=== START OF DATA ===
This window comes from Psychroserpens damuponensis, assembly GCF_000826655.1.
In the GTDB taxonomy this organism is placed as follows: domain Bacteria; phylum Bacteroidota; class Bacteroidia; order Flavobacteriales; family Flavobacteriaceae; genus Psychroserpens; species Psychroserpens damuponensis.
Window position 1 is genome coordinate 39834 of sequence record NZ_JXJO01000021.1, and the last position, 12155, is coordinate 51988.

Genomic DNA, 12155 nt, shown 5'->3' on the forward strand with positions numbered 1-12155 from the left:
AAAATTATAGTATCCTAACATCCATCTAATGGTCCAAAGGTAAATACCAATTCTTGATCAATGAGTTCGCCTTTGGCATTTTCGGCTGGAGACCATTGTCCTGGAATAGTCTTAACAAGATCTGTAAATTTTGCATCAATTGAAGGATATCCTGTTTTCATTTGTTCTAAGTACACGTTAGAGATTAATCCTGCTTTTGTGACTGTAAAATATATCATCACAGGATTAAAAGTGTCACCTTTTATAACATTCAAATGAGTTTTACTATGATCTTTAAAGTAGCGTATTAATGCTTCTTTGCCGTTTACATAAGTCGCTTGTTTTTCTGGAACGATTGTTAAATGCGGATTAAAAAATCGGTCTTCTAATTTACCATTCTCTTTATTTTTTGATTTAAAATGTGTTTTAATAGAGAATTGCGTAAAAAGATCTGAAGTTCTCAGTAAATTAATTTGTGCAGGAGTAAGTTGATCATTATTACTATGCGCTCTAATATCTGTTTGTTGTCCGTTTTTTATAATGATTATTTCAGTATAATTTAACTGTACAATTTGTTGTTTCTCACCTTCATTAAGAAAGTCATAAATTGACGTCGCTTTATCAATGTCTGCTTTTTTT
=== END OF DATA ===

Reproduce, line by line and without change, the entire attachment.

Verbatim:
This window comes from Psychroserpens damuponensis, assembly GCF_000826655.1.
In the GTDB taxonomy this organism is placed as follows: domain Bacteria; phylum Bacteroidota; class Bacteroidia; order Flavobacteriales; family Flavobacteriaceae; genus Psychroserpens; species Psychroserpens damuponensis.
Window position 1 is genome coordinate 39834 of sequence record NZ_JXJO01000021.1, and the last position, 12155, is coordinate 51988.

Genomic DNA, 12155 nt, shown 5'->3' on the forward strand with positions numbered 1-12155 from the left:
AAAATTATAGTATCCTAACATCCATCTAATGGTCCAAAGGTAAATACCAATTCTTGATCAATGAGTTCGCCTTTGGCATTTTCGGCTGGAGACCATTGTCCTGGAATAGTCTTAACAAGATCTGTAAATTTTGCATCAATTGAAGGATATCCTGTTTTCATTTGTTCTAAGTACACGTTAGAGATTAATCCTGCTTTTGTGACTGTAAAATATATCATCACAGGATTAAAAGTGTCACCTTTTATAACATTCAAATGAGTTTTACTATGATCTTTAAAGTAGCGTATTAATGCTTCTTTGCCGTTTACATAAGTCGCTTGTTTTTCTGGAACGATTGTTAAATGCGGATTAAAAAATCGGTCTTCTAATTTACCATTCTCTTTATTTTTTGATTTAAAATGTGTTTTAATAGAGAATTGCGTAAAAAGATCTGAAGTTCTCAGTAAATTAATTTGTGCAGGAGTAAGTTGATCATTATTACTATGCGCTCTAATATCTGTTTGTTGTCCGTTTTTTATAATGATTATTTCAGTATAATTTAACTGTACAATTTGTTGTTTCTCACCTTCATTAAGAAAGTCATAAATTGACGTCGCTTTATCAATGTCTGCTTTTTTT